Location

La Jolla, CA

Start Date

1-1-1998 12:00 AM

Description

As part of an effort to apply laser ultrasonics to stress evaluation, sequential thermal and mechanical finite element analyses were used to simulate heating a region of an aluminum surface by a laser pulse and the stress waves that result. As residual or applied stresses can be related to changes in wave velocities, time-of-flight measurements may be used to determine the stresses. The goal of the effort is to improve time-of-flight measurements, and therefore resolution of the calculated stresses, using calculated waveform shapes in model-based signal processing techniques [1]. Detailed finite element simulations of laser ultrasonics may also be used to aid development of techniques that can generate narrow band ultrasound. Because penetration of Rayleigh waves is frequency dependent, they can be used to obtain information about gradients near a surface. If the frequency of the laser generated Rayleigh waves can be controlled, laser ultrasound becomes a more useful tool for examining gradients in material properties or stresses at the surface of a part.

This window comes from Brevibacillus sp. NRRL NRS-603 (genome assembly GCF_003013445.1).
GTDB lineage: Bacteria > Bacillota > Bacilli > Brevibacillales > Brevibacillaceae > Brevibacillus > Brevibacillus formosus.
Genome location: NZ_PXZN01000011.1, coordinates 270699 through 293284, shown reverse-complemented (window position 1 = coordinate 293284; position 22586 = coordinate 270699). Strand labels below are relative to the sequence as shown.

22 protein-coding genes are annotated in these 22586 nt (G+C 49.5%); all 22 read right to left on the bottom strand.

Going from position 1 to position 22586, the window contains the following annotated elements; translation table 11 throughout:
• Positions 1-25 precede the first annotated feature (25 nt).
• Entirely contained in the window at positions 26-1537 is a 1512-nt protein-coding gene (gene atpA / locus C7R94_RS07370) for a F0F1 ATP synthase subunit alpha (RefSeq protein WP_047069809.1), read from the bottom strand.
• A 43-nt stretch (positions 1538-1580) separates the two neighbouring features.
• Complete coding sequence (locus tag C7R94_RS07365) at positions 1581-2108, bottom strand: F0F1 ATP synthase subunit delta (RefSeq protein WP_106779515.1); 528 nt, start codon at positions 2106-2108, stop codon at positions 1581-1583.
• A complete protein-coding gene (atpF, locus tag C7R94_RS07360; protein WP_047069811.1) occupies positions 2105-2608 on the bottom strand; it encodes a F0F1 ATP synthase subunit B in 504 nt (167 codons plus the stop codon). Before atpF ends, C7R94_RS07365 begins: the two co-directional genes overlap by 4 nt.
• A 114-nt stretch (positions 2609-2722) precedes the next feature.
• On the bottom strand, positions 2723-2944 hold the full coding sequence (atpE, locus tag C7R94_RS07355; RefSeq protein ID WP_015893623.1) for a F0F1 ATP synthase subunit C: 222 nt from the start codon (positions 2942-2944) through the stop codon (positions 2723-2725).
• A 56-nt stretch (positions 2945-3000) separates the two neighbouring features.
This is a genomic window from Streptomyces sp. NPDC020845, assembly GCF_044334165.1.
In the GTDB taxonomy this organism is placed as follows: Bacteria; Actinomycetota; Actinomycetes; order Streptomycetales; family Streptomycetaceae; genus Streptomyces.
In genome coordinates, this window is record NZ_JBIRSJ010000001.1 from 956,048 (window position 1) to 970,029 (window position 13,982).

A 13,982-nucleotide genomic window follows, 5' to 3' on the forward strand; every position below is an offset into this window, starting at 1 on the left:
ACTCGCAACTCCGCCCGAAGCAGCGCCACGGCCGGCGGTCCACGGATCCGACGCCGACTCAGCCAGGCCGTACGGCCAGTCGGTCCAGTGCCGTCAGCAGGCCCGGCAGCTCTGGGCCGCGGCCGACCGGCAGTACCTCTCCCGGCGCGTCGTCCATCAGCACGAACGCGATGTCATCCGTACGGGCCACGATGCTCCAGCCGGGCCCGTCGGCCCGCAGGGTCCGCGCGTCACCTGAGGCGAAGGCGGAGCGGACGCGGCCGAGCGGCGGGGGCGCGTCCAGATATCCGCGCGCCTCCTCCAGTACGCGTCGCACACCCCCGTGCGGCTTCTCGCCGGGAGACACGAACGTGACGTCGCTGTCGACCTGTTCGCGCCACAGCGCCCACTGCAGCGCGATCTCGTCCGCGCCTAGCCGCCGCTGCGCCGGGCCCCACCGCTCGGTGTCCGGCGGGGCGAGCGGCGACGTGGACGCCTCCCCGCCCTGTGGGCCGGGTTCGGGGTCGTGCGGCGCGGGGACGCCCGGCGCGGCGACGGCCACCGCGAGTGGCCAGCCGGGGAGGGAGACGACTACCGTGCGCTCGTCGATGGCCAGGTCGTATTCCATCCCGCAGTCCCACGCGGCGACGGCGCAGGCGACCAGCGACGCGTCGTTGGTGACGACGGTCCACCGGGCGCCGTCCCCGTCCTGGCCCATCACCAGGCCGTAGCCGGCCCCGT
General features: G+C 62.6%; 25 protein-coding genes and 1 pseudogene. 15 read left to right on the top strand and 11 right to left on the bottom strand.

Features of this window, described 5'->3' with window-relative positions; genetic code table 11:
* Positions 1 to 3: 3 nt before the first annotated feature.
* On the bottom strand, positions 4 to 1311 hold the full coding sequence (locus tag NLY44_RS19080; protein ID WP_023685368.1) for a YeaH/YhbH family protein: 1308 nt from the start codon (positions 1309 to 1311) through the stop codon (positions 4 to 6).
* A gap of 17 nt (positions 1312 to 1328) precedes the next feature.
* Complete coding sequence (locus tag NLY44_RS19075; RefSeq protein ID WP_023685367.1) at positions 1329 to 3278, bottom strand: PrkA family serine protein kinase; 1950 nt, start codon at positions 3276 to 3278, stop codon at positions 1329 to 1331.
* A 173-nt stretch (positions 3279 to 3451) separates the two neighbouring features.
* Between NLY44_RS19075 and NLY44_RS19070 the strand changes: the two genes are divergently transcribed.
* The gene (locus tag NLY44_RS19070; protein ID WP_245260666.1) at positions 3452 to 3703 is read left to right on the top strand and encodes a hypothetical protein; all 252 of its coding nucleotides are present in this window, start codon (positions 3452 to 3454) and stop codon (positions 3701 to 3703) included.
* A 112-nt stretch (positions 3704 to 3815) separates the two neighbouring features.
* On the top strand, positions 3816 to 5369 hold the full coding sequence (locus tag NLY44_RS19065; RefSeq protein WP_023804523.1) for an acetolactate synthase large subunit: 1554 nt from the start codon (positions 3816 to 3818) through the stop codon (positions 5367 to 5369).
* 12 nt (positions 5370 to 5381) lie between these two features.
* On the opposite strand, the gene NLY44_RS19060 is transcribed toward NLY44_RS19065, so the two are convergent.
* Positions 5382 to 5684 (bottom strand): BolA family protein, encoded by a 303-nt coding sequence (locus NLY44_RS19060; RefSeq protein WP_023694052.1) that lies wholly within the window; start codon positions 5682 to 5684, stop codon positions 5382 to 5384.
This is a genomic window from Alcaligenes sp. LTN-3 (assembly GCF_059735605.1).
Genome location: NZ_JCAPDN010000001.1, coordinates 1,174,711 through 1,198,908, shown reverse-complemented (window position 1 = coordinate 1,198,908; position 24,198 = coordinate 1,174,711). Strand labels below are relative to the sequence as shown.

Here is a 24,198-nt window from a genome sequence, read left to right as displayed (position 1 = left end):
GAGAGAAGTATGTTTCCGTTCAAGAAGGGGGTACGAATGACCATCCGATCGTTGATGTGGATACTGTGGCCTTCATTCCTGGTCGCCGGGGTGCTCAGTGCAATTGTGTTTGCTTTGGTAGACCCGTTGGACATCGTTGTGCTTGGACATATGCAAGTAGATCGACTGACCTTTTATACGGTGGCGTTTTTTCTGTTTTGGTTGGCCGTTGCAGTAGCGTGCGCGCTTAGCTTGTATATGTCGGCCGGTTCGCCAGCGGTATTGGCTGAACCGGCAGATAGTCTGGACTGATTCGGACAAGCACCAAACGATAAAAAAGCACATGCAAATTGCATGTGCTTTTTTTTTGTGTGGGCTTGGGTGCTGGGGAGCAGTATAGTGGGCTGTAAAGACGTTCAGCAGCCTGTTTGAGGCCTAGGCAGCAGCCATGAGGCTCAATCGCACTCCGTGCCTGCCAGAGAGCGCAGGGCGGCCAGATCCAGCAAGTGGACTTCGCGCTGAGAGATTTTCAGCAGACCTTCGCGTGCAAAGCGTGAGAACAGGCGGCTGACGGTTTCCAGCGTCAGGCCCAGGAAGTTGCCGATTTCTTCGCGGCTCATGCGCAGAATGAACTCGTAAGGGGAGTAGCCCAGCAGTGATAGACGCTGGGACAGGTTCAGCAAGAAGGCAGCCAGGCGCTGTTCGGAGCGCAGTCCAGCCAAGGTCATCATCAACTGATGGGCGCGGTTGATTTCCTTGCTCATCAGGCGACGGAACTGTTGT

Book Title

Review of Progress in Quantitative Nondestructive Evaluation

Volume

17A

Chapter

Chapter 2: Emerging Technologies

Section

Laser/Optical Ultrasonics

Pages

667-674

DOI

10.1007/978-1-4615-5339-7_86

Language

en

File Format

application/pdf

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Jan 1st, 12:00 AM

Finite Element Modeling of Ultrasonic Waves Produced by a Pulsed Laser

La Jolla, CA

As part of an effort to apply laser ultrasonics to stress evaluation, sequential thermal and mechanical finite element analyses were used to simulate heating a region of an aluminum surface by a laser pulse and the stress waves that result. As residual or applied stresses can be related to changes in wave velocities, time-of-flight measurements may be used to determine the stresses. The goal of the effort is to improve time-of-flight measurements, and therefore resolution of the calculated stresses, using calculated waveform shapes in model-based signal processing techniques [1]. Detailed finite element simulations of laser ultrasonics may also be used to aid development of techniques that can generate narrow band ultrasound. Because penetration of Rayleigh waves is frequency dependent, they can be used to obtain information about gradients near a surface. If the frequency of the laser generated Rayleigh waves can be controlled, laser ultrasound becomes a more useful tool for examining gradients in material properties or stresses at the surface of a part.